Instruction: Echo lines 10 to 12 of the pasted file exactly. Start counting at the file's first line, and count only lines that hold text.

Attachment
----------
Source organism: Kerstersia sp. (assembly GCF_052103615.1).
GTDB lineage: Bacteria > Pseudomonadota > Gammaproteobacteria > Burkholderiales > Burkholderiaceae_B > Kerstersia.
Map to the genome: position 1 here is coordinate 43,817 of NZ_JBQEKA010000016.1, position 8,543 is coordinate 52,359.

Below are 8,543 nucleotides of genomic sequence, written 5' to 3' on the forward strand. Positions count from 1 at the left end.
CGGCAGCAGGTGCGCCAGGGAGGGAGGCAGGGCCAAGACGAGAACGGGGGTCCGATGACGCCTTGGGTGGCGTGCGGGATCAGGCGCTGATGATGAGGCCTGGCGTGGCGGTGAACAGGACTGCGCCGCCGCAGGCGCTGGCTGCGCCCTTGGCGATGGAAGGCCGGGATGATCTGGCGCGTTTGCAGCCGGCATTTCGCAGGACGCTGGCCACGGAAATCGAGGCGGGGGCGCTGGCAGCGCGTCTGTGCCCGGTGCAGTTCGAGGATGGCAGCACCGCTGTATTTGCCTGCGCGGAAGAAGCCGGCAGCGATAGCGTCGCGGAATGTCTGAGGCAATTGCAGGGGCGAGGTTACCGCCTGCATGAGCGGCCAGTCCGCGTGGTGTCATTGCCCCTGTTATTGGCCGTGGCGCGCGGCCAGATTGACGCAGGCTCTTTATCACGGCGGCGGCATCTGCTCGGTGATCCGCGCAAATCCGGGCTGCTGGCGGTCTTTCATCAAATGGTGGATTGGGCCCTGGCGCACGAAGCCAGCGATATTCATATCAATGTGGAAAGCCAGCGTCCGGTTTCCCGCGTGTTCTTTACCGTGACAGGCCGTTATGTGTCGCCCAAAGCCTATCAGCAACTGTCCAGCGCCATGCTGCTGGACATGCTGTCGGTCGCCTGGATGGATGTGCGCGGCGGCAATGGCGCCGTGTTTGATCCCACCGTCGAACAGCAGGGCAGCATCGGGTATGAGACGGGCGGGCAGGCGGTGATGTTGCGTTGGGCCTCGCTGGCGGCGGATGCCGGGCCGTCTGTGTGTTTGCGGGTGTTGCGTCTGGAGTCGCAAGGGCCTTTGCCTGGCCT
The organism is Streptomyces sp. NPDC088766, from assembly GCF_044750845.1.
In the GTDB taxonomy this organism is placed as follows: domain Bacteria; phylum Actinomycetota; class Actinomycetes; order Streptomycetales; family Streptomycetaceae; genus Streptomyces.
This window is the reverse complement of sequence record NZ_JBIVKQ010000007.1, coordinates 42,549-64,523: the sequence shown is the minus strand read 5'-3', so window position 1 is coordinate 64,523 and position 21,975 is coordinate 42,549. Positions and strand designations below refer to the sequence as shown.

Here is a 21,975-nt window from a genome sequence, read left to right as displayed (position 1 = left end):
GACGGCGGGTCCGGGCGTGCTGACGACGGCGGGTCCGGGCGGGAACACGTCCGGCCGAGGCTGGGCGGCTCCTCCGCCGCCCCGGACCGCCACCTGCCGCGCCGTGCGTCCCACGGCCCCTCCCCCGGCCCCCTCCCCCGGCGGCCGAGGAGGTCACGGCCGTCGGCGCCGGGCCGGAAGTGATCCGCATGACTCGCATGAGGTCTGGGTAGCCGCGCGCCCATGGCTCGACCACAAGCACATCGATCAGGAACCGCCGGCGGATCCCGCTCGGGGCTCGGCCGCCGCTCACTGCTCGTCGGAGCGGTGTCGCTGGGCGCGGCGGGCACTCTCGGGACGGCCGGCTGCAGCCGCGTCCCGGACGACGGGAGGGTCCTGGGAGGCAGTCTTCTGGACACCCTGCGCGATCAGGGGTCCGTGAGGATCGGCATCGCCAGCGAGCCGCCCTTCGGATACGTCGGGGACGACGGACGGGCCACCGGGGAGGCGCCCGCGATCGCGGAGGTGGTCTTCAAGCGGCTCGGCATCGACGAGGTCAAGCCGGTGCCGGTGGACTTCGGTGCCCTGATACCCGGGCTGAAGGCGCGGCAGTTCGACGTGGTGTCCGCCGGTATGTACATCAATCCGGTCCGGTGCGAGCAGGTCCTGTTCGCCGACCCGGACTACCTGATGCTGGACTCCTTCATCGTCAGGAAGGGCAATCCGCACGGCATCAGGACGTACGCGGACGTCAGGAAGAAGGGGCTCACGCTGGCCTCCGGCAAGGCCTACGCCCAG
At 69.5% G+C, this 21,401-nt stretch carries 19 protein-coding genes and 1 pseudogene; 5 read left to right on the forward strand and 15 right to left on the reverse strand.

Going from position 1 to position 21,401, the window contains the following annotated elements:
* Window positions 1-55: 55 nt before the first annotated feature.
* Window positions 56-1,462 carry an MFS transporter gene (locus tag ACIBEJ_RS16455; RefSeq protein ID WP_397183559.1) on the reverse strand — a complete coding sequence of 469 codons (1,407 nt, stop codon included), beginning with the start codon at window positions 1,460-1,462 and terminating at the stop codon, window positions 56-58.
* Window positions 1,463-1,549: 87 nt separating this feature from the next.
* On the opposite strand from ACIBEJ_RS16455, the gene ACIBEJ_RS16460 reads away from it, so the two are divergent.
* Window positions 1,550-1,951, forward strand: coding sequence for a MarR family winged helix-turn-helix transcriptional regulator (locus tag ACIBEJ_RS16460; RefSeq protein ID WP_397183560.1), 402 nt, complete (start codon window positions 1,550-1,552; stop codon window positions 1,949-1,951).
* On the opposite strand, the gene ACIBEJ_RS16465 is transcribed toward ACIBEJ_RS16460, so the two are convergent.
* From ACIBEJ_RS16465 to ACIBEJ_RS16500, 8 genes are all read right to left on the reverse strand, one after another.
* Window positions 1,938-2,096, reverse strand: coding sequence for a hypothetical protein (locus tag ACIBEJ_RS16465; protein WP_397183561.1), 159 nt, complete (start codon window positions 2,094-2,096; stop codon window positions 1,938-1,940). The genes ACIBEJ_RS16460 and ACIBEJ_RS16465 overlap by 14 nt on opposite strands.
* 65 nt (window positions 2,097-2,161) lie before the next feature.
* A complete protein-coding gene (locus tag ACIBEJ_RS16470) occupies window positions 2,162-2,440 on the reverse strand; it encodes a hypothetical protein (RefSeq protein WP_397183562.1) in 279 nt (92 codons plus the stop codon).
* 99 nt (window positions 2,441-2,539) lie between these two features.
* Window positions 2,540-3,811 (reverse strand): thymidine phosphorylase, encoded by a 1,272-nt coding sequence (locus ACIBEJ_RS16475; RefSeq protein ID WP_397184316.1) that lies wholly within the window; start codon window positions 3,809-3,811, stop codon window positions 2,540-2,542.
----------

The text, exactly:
GACGGCGGGTCCGGGCGTGCTGACGACGGCGGGTCCGGGCGGGAACACGTCCGGCCGAGGCTGGGCGGCTCCTCCGCCGCCCCGGACCGCCACCTGCCGCGCCGTGCGTCCCACGGCCCCTCCCCCGGCCCCCTCCCCCGGCGGCCGAGGAGGTCACGGCCGTCGGCGCCGGGCCGGAAGTGATCCGCATGACTCGCATGAGGTCTGGGTAGCCGCGCGCCCATGGCTCGACCACAAGCACATCGATCAGGAACCGCCGGCGGATCCCGCTCGGGGCTCGGCCGCCGCTCACTGCTCGTCGGAGCGGTGTCGCTGGGCGCGGCGGGCACTCTCGGGACGGCCGGCTGCAGCCGCGTCCCGGACGACGGGAGGGTCCTGGGAGGCAGTCTTCTGGACACCCTGCGCGATCAGGGGTCCGTGAGGATCGGCATCGCCAGCGAGCCGCCCTTCGGATACGTCGGGGACGACGGACGGGCCACCGGGGAGGCGCCCGCGATCGCGGAGGTGGTCTTCAAGCGGCTCGGCATCGACGAGGTCAAGCCGGTGCCGGTGGACTTCGGTGCCCTGATACCCGGGCTGAAGGCGCGGCAGTTCGACGTGGTGTCCGCCGGTATGTACATCAATCCGGTCCGGTGCGAGCAGGTCCTGTTCGCCGACCCGGACTACCTGATGCTGGACTCCTTCATCGTCAGGAAGGGCAATCCGCACGGCATCAGGACGTACGCGGACGTCAGGAAGAAGGGGCTCACGCTGGCCTCCGGCAAGGCCTACGCCCAG
At 69.5% G+C, this 21,401-nt stretch carries 19 protein-coding genes and 1 pseudogene; 5 read left to right on the forward strand and 15 right to left on the reverse strand.

Going from position 1 to position 21,401, the window contains the following annotated elements: